When Jina Church found a lump in her left breast in September 2015, the then-36-year-old didn’t think anything of it. But a month later, it had grown larger, and she realized she should get it checked.
“I went to Women’s Health and they quickly scheduled me for a mammogram, ultrasound, MRI and biopsy,” she relates. “Within a couple of weeks, I found out I had two types of breast cancer.”
Just days later, she met with Robert S. Pritchard, MD, MS, a board-certified, fellowship-trained medical oncologist/hematologist and the medical director at the Norris Cotton Cancer Center at Cheshire Medical Center, who would manage her care.
“The original treatment plan was for me to have a mastectomy, followed by chemotherapy,” Jina says. “But Dr. Pritchard explained that studies show if you do the chemo regimen first, to shrink a tumor before surgery, the success rate is higher.”
Before starting chemotherapy, Jina underwent a sentinel node biopsy in which lymph nodes are removed and tested to see if the cancer has spread beyond the initial tumor site. Fortunately, hers had not. She started the first of six scheduled chemotherapy sessions the very next day.
It wasn’t easy, she admits, because the powerful drugs made her feel sick for days after treatment.
“But being able to do chemo right here in Keene, close to home, was such a relief,” she says. “I’d be there for an eight-hour infusion every three weeks. My husband was able to take each of those days off and spend it at the infusion center with me.”
Just prior to her sixth and final chemotherapy treatment in March, Jina landed in the hospital for five days with the flu.
“But by then, the lumps in my breast were gone—we couldn’t feel them,” she says. “Dr. Pritchard said that since I’d done so well, we were going to skip the sixth treatment because he wanted me as healthy as possible for surgery, which was scheduled for the end of April.”
Jina presented with a particularly aggressive form of cancer. Based on her tumor type, I recommended chemotherapy prior to surgery, allowing us to use a newer drug recently approved for this specific purpose. Our experience has taught us that patients whose cancers disappear completely prior to surgery do better in the long run. It was gratifying to see that after all the challenges she faced during treatment, no residual cancer remained at the time of surgery.Dr. Robert S. Pritchard, MD, MS Medical Director, Norris Cotton Cancer Center at Cheshire Medical Center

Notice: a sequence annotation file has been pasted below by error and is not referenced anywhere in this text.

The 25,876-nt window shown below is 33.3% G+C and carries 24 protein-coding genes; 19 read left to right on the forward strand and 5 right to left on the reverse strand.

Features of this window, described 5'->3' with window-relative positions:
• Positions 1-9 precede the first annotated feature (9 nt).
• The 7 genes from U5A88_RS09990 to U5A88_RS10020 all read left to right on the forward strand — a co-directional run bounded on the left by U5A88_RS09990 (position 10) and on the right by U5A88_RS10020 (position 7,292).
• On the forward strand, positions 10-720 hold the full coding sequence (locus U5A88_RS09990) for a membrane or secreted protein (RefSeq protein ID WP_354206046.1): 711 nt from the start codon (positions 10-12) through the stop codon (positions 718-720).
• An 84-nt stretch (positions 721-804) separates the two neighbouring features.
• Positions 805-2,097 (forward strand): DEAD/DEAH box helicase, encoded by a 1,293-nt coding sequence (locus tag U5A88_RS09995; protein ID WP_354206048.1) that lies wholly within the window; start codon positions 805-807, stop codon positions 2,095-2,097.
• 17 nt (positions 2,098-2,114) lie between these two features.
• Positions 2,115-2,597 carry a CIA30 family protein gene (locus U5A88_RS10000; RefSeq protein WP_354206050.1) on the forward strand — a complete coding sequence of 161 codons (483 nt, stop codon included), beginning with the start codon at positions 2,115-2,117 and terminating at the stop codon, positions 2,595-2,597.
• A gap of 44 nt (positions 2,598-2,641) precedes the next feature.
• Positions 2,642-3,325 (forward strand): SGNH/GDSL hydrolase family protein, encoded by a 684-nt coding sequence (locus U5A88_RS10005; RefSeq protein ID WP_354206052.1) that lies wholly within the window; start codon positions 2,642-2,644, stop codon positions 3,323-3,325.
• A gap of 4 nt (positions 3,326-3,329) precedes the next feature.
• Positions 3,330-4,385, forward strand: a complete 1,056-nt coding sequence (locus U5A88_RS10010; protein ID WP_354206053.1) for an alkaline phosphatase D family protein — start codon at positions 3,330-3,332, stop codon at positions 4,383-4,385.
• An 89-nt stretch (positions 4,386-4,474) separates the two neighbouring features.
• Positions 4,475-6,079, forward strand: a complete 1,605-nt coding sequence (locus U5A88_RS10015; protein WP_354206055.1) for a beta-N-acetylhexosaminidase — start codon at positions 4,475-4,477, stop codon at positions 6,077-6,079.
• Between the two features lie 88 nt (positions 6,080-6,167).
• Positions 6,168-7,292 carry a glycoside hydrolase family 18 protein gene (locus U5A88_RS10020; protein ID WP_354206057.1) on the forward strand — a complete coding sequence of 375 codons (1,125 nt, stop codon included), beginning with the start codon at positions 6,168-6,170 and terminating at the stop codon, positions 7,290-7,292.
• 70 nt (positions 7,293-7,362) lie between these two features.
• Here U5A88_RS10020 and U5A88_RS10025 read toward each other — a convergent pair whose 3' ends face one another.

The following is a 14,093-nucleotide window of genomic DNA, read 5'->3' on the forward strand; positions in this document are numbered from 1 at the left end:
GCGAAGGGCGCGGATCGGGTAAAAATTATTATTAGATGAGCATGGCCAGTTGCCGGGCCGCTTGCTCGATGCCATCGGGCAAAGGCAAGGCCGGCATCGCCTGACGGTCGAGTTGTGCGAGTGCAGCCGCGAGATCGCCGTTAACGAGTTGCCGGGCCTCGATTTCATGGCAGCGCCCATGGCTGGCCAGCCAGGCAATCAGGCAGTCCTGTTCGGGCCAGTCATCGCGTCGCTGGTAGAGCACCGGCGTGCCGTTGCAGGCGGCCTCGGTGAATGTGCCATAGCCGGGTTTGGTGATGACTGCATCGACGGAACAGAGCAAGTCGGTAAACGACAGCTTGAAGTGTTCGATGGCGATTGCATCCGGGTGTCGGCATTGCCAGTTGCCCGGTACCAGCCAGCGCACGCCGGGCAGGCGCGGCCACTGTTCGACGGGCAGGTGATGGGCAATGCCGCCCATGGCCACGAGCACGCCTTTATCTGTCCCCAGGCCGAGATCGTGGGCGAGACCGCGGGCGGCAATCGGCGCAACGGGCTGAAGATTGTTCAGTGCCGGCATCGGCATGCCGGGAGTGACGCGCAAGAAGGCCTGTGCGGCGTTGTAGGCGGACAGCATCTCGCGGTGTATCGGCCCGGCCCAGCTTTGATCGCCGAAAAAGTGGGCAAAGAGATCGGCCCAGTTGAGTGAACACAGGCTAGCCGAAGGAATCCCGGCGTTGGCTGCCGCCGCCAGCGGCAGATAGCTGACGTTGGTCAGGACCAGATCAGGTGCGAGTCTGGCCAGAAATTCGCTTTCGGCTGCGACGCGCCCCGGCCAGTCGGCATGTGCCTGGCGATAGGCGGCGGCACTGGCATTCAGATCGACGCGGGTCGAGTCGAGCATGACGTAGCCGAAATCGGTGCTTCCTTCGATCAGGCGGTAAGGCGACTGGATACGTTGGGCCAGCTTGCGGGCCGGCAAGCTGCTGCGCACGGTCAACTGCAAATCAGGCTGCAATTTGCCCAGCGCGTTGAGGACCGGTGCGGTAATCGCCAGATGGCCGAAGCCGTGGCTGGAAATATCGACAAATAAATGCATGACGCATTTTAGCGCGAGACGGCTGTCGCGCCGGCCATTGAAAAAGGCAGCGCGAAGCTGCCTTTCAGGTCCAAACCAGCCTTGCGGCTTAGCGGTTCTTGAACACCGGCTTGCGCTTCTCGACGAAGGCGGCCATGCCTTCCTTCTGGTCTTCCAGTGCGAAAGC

Due to the complexities of Jina’s surgery, her mastectomy was performed at Dartmouth-Hitchcock Medical Center in Lebanon by Kari M. Rosenkranz, MD, a board-certified surgeon who completed a fellowship in breast surgery at the renowned MD Anderson Cancer Center. It was a 13-hour surgery during which Jina had a mastectomy and a reconstructive procedure in which skin and tissue were taken from her abdomen to recreate the breast. The reconstructive surgery was performed by plastic surgeon John F. Nigriny, MD.
Less than one year after her diagnosis of breast cancer, Jina and her husband Brian were back to enjoying their weekend rides on their Harley-Davidson motorcycles in Keene, New Hampshire.
Three days after she returned home from surgery, Jina got a call from the surgeon with the best news of all: Tests confirmed that she was cancer-free.
“I can’t say enough about the care I’ve received at Norris Cotton Cancer Center,” Jina says. “Dr. Pritchard, the nurses, everyone—they’re amazing. Whenever I needed anything, I just called and got an immediate answer. Going through treatment was pretty awful, but the care was just awesome.
“It’s like being part of a family,” she adds. “They know your name here, and they really care. It’s so reassuring.”